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1 June 2007 Association ofBactericera cockerelli (Homoptera: Psyllidae) with “Zebra Chip,” a New Potato Disease in Southwestern United States and Mexico
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Abstract

A new defect of potato,Solanum tuberosum L., “zebra chip,” so named for the characteristic symptoms that develop in fried chips from infected potato tubers, has recently been documented in several southwestern states of the United States, in Mexico, and in Central America. This defect is causing millions of dollars in losses to both potato producers and processors. Zebra chip plant symptoms resemble those caused by potato purple top and psyllid yellows diseases. Experiments were conducted to elucidate the association between the psyllidBactericera cockerelli (Sulc) (Homoptera: Psyllidae) and zebra chip by exposing clean potato plants to this insect under greenhouse and field conditions. Potato plants and tubers exhibiting zebra chip symptoms were tested for phytoplasmas by polymerase chain reaction. Potato psyllids collected from infected potato fields also were tested. Results indicated that there was an association between the potato psyllid and zebra chip. Plants exposed to psyllids in the greenhouse and field developed zebra chip. In the greenhouse, 25.8 and 59.2% of tubers exhibited zebra chip symptoms in the raw tubers and fried chips, respectively. In the field, 15 and 57% of tubers showed symptoms in raw tubers and chips, respectively. No zebra chip was observed in tubers from plants that had not been exposed to psyllids, either in the greenhouse or field. No phytoplasmas were detected from potato plants or tubers with zebra chip symptoms, suggesting that these pathogens are not involved in zebra chip. Of the 47 samples of potato psyllids tested, only two tested positive for the Columbia Basin potato purple top phytoplasma.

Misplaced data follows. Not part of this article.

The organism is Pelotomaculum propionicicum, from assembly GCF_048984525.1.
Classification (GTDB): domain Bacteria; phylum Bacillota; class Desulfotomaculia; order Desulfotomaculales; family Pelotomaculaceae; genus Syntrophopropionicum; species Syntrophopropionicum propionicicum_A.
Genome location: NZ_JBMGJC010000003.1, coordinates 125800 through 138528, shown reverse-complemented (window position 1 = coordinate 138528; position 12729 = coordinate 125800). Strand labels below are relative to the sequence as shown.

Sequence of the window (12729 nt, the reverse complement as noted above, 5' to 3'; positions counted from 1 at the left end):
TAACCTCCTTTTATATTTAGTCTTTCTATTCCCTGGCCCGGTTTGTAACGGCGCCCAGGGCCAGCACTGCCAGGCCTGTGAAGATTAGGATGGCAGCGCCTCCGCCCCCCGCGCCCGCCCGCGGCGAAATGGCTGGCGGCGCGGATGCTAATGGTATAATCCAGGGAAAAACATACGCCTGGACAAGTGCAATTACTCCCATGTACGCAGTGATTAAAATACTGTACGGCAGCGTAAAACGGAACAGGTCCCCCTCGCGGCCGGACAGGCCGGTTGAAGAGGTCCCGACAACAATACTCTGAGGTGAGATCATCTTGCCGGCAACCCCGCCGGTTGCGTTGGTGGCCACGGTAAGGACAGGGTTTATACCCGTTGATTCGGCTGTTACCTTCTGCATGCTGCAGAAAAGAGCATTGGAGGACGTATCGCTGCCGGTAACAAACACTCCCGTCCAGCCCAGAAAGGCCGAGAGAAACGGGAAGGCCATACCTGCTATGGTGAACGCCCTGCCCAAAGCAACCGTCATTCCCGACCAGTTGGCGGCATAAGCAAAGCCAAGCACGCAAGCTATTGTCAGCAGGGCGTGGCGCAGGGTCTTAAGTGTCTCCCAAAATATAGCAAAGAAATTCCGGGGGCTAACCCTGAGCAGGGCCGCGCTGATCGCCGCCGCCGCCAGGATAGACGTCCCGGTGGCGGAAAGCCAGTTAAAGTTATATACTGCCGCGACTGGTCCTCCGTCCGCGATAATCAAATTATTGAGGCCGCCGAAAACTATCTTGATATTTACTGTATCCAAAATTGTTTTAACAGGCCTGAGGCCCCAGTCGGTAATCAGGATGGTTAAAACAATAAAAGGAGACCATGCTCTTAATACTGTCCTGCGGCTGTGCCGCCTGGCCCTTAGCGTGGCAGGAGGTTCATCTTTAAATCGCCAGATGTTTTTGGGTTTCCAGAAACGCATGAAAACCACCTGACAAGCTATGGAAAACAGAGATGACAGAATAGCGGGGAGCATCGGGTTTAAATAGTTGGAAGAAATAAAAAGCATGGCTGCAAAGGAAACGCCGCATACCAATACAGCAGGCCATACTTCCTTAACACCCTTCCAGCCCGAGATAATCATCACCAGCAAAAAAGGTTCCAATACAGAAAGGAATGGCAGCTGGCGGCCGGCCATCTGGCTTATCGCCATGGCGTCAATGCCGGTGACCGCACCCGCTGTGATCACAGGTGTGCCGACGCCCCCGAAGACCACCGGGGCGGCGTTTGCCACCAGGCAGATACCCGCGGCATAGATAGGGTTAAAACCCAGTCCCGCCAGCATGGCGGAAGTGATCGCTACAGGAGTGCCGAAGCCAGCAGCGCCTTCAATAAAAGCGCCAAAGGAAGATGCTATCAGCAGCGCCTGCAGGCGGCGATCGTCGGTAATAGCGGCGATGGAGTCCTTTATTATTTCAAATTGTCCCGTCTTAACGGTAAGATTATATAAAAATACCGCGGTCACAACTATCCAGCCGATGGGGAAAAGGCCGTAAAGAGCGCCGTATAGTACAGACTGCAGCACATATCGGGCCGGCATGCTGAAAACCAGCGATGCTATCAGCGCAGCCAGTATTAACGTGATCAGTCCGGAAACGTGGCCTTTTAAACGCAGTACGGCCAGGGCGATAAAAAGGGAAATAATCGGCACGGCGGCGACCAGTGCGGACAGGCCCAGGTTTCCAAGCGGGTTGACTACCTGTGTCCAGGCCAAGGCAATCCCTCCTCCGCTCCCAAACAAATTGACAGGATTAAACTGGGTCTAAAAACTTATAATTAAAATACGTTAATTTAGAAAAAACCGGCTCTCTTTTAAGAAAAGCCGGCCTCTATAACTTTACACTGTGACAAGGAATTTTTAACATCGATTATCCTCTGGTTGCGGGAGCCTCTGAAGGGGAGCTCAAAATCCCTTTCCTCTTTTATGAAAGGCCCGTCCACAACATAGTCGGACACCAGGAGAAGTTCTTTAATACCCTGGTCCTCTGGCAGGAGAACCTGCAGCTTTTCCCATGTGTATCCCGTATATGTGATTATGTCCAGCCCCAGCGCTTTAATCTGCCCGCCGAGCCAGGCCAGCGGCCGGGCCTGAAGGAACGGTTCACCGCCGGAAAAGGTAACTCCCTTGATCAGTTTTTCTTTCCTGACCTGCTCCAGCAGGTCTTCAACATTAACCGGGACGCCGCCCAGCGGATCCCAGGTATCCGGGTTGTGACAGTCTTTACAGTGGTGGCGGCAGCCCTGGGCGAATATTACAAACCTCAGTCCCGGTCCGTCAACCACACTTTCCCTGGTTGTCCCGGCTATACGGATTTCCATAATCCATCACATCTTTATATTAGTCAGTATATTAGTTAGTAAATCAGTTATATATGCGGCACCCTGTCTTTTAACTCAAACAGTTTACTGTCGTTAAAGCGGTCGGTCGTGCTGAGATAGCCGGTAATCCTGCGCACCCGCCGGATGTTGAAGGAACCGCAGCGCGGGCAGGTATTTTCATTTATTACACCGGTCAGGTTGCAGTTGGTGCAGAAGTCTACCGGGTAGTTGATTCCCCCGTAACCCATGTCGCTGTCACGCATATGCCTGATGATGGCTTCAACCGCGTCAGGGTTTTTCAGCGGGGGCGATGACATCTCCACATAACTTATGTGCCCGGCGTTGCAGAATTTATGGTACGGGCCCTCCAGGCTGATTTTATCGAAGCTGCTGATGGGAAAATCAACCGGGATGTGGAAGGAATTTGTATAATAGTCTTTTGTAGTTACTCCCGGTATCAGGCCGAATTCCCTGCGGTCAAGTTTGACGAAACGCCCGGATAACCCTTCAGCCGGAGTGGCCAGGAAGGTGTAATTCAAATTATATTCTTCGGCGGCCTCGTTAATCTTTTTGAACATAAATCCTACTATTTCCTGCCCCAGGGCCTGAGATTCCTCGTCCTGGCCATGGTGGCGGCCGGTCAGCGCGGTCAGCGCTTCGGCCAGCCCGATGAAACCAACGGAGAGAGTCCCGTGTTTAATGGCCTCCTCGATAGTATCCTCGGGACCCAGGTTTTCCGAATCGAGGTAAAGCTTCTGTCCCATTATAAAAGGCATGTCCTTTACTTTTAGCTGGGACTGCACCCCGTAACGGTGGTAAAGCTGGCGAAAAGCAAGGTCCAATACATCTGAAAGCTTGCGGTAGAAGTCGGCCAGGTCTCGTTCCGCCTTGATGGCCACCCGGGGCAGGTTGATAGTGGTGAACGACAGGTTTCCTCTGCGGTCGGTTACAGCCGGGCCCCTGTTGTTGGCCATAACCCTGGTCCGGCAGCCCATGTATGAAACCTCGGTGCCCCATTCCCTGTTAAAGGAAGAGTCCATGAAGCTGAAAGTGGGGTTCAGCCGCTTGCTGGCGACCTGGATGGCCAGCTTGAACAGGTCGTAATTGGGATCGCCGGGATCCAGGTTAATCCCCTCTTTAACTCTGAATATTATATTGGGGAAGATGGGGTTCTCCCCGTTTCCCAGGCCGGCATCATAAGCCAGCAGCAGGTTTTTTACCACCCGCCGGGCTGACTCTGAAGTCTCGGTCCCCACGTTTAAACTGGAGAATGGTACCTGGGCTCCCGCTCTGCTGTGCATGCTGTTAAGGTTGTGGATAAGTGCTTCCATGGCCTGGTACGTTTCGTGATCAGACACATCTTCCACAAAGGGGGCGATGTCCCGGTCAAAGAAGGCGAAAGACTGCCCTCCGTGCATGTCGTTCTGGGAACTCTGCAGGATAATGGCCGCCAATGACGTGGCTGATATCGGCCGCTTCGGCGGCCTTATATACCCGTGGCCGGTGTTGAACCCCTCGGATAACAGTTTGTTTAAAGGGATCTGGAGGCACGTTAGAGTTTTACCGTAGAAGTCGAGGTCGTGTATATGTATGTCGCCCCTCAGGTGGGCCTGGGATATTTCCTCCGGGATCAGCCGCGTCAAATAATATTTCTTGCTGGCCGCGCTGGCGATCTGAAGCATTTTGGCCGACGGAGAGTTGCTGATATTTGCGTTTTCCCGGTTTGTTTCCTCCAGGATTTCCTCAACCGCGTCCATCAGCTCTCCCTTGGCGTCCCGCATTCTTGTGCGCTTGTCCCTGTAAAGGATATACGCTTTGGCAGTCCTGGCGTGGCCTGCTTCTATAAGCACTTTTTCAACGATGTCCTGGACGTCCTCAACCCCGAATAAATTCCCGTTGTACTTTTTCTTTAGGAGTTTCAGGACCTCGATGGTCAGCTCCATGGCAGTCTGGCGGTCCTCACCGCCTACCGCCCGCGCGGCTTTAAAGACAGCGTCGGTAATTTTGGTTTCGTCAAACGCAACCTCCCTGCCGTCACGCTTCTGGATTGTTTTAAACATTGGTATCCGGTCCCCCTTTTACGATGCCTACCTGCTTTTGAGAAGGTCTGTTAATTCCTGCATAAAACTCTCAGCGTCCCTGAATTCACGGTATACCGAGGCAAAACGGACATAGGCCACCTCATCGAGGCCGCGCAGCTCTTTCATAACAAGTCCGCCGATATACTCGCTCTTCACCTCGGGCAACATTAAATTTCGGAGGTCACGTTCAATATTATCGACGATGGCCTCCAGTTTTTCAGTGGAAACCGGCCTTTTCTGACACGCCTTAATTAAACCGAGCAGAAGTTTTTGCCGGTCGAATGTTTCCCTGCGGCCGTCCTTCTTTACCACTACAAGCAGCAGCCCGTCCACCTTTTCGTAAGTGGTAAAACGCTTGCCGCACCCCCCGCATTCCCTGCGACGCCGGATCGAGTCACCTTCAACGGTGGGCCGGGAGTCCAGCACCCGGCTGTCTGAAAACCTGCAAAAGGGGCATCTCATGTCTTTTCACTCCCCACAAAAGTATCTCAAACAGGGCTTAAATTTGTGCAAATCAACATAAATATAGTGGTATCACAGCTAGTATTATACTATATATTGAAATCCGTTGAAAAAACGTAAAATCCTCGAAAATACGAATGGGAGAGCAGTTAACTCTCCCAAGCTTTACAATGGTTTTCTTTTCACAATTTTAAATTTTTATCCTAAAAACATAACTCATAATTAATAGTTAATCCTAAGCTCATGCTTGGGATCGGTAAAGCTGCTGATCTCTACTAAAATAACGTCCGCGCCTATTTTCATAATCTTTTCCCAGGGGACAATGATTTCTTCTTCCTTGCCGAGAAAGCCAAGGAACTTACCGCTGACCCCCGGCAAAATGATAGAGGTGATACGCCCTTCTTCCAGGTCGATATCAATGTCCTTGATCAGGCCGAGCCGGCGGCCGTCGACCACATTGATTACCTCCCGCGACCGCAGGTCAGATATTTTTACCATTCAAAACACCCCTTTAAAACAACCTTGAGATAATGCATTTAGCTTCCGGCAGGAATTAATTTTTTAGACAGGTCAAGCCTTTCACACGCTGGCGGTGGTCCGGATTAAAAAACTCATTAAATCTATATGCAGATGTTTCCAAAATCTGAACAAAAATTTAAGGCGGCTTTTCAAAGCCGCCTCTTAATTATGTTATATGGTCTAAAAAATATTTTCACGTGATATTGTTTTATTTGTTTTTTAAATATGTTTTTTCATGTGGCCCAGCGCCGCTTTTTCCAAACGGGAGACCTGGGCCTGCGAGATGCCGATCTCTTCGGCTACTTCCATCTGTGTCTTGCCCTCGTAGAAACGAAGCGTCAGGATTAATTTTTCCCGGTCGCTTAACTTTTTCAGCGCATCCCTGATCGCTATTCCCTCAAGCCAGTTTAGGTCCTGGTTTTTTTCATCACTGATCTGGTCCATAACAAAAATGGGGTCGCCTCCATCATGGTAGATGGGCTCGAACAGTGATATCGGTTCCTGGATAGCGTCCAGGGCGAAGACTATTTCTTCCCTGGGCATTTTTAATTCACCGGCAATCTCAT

J. E. Munyaneza, J. M. Crosslin, and J. E. Upton "Association ofBactericera cockerelli (Homoptera: Psyllidae) with “Zebra Chip,” a New Potato Disease in Southwestern United States and Mexico," Journal of Economic Entomology 100(3), 656-663, (1 June 2007). https://doi.org/10.1603/0022-0493(2007)100[656:AOBCHP]2.0.CO;2
Received: 16 December 2006; Accepted: 22 February 2007; Published: 1 June 2007
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